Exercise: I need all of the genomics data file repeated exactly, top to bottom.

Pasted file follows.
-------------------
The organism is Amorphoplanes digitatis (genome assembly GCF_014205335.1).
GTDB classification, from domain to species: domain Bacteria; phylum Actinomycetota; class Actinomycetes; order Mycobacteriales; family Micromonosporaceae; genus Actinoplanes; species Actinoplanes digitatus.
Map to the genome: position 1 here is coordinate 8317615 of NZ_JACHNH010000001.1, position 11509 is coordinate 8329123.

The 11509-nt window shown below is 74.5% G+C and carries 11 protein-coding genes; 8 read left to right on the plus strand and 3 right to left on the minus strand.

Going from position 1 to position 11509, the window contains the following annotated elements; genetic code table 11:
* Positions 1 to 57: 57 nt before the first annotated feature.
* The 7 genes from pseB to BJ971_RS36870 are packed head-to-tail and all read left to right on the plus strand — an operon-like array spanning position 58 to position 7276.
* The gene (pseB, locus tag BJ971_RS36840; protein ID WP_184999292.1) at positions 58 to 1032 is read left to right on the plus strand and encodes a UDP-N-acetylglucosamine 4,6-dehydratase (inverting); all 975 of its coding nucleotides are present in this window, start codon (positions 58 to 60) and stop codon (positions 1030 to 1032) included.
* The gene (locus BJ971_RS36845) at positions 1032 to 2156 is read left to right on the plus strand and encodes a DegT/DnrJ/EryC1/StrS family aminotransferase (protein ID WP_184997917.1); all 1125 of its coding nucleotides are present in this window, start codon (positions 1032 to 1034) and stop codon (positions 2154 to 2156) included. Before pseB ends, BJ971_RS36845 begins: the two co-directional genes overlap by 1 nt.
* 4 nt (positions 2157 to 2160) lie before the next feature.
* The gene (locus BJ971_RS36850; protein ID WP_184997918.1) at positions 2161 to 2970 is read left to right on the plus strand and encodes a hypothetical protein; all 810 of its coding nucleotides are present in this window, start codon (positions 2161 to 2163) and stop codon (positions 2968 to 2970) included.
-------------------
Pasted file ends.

The organism is Amorphoplanes digitatis (genome assembly GCF_014205335.1).
GTDB classification, from domain to species: domain Bacteria; phylum Actinomycetota; class Actinomycetes; order Mycobacteriales; family Micromonosporaceae; genus Actinoplanes; species Actinoplanes digitatus.
Map to the genome: position 1 here is coordinate 8317615 of NZ_JACHNH010000001.1, position 11509 is coordinate 8329123.

The 11509-nt window shown below is 74.5% G+C and carries 11 protein-coding genes; 8 read left to right on the plus strand and 3 right to left on the minus strand.

Going from position 1 to position 11509, the window contains the following annotated elements; genetic code table 11:
* Positions 1 to 57: 57 nt before the first annotated feature.
* The 7 genes from pseB to BJ971_RS36870 are packed head-to-tail and all read left to right on the plus strand — an operon-like array spanning position 58 to position 7276.
* The gene (pseB, locus tag BJ971_RS36840; protein ID WP_184999292.1) at positions 58 to 1032 is read left to right on the plus strand and encodes a UDP-N-acetylglucosamine 4,6-dehydratase (inverting); all 975 of its coding nucleotides are present in this window, start codon (positions 58 to 60) and stop codon (positions 1030 to 1032) included.
* The gene (locus BJ971_RS36845) at positions 1032 to 2156 is read left to right on the plus strand and encodes a DegT/DnrJ/EryC1/StrS family aminotransferase (protein ID WP_184997917.1); all 1125 of its coding nucleotides are present in this window, start codon (positions 1032 to 1034) and stop codon (positions 2154 to 2156) included. Before pseB ends, BJ971_RS36845 begins: the two co-directional genes overlap by 1 nt.
* 4 nt (positions 2157 to 2160) lie before the next feature.
* The gene (locus BJ971_RS36850; protein ID WP_184997918.1) at positions 2161 to 2970 is read left to right on the plus strand and encodes a hypothetical protein; all 810 of its coding nucleotides are present in this window, start codon (positions 2161 to 2163) and stop codon (positions 2968 to 2970) included.